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Youth pastor’s AngelFire game catches fire with kids

 


Youth pastor's AngelFire game catches fire with kids

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The card game AngelFire is meant to teach children the power of good versus evil.
May 26, 2005

By Nancy E. Johnson*

LAKELAND, Fla. (UMNS)—They face off, jaws squared, eyes trained on their opponents.

It's a battle between good and evil, and who wins depends on the power of the cards and the skill of the players.

"It's a good game. Everybody loves to play the game," says Zachary Palmer, 13.

Laughter mingled with a lot of trash-talking fills Wesley Memorial United Methodist Church on Monday and Thursday nights. Move over, Pokemon and Yu-Gi-Oh. In this Lakeland neighborhood, AngelFire is trump.

"The kids have the idea that these angels we created might be real," says David Collinsworth, the church's youth pastor.

Collinsworth designed the card game that pits the armies of good angels Gabriel and Michael against the army of the evil Lucifer. With the roll of the dice, the game begins. Every character on a card has special powers and fights in one army or the other. The players use strategy to win their opponents' cards.

"Sometimes the good angels win. Sometimes the bad angels win," says 11-year-old Shantirria Thomas.

Says Collinsworth: "If the kids didn't like it, we didn't do it."

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A UMNS photo by Nancy Johnson

AngelFire card tournaments attract dozens of children.
The kids like it just fine. AngelFire tournaments draw an average of 35 children on weeknights. Most come from the economically depressed communities surrounding the church.

"I mostly stay at the church and don't go outside that much getting into trouble," Zachary says. Some of his friends used to get into trouble, but now most of them come to the church, he says.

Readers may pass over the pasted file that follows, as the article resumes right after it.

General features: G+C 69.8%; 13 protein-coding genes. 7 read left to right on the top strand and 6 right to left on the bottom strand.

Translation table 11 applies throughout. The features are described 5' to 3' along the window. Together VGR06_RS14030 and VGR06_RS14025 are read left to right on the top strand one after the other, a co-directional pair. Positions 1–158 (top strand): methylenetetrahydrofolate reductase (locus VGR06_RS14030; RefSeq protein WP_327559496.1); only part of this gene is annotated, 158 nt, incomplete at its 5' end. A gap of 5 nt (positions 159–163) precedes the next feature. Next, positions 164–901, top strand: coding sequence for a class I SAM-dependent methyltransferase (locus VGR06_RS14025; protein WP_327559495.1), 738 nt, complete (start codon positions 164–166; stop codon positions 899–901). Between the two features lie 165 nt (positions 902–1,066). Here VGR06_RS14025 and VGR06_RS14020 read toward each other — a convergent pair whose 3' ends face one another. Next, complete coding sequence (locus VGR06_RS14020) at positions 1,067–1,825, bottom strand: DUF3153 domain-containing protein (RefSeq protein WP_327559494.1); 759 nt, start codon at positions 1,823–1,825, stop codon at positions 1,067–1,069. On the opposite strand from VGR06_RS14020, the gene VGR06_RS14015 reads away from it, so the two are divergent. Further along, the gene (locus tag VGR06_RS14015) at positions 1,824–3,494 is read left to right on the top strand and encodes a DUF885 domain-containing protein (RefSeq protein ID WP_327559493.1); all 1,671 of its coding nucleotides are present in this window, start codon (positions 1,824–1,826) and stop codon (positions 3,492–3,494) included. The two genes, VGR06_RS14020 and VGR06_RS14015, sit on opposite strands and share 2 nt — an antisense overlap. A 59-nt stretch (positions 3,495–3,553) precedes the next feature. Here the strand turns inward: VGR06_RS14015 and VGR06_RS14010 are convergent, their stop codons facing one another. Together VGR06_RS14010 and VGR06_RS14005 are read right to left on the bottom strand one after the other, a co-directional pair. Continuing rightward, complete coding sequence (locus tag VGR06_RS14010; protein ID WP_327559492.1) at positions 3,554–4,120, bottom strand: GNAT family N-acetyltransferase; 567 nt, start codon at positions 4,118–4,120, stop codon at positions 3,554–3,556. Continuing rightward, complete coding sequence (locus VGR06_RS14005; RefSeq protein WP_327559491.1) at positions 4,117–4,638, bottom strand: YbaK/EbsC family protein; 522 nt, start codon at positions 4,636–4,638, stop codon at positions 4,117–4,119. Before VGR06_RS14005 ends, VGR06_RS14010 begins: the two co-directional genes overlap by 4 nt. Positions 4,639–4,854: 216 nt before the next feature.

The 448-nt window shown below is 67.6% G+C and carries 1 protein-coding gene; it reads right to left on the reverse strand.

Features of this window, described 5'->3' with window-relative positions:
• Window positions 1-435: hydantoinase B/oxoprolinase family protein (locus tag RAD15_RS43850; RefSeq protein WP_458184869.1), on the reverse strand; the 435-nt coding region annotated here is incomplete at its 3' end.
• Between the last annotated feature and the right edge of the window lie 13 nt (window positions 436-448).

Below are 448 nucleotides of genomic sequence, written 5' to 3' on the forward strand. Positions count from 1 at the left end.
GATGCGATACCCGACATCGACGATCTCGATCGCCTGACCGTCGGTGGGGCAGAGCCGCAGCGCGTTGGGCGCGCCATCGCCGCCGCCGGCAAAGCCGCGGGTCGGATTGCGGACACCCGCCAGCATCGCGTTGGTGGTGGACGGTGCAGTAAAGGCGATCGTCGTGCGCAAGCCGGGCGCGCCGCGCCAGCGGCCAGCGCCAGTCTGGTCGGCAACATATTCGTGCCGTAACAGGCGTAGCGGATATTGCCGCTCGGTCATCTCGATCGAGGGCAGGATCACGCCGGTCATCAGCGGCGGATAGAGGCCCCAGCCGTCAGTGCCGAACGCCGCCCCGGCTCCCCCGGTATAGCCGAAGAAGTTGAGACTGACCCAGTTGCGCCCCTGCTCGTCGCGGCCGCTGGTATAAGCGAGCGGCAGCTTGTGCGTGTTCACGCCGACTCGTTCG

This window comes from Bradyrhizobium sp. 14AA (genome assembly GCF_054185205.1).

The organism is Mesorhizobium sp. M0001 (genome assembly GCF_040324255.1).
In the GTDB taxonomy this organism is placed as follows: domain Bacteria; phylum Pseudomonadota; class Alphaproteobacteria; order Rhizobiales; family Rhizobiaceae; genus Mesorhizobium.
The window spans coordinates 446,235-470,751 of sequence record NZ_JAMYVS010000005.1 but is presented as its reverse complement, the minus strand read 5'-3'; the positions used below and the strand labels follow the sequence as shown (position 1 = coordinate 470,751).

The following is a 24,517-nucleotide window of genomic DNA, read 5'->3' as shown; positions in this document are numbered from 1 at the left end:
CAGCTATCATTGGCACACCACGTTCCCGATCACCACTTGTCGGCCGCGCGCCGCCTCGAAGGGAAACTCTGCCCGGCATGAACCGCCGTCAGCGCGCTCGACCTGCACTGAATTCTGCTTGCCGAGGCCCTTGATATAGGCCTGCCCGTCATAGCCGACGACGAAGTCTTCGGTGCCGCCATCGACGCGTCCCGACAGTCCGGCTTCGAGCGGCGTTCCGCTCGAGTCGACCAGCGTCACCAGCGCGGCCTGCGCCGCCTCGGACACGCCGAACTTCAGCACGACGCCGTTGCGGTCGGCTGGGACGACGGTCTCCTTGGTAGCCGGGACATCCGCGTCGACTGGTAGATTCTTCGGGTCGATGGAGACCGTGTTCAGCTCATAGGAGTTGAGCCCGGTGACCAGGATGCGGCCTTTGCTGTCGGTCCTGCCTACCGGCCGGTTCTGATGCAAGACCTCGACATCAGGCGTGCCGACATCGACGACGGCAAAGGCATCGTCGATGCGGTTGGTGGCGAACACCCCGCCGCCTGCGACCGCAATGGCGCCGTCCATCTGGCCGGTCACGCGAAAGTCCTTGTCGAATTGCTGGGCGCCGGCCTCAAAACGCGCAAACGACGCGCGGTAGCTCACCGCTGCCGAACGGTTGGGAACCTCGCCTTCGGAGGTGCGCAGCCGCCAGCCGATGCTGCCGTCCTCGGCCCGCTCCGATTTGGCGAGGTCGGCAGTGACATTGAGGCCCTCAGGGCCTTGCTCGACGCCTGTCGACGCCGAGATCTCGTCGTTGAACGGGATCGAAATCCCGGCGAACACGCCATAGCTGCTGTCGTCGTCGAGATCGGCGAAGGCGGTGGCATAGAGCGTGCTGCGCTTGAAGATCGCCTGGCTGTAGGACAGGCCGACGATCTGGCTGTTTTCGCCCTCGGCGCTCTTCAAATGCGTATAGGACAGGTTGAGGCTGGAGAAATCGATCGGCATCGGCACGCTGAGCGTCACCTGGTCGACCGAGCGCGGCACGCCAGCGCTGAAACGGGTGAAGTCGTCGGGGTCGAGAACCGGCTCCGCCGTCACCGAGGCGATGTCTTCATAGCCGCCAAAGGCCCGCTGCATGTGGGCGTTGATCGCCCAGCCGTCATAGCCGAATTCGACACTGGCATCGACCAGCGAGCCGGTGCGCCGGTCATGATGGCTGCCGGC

Many of the children who play AngelFire went to the church initially because of the game. Now, almost all of them are members of the church and attend worship services regularly.

"The game has become the way to catch a kid that might not have been caught any other way," Collinsworth says.

The youth pastor is working with a Michigan marketing company to try to distribute AngelFire nationwide.

A book that accompanies the game explains the theology of angels and their role in the Bible, but Collinsworth chose purposely not to make the game overly theological or preachy. He wanted it to be as mainstream as possible and fun for kids to play.

The angels don't live in heaven. Instead, they reside in the fictitious "Angel City." While the game is Christian-based, God is not a character in the game. The premise is based on the popular theme of "good guys" versus "bad guys."

Many of the children at Wesley Memorial leave the game table with life lessons and stronger faith.

"You've got to watch out for the bad stuff happening in your life," says Montrez Greer, 13.

Palmer agrees. "It helps you know what's bad and what's good. It helps you know you want to go to heaven."

*Johnson is a Florida-based freelance correspondent for United Methodist Communications.

News media contact: Fran Coode Walsh, Nashville, Tenn., (615) 742-5458 or newsdesk@umcom.org.

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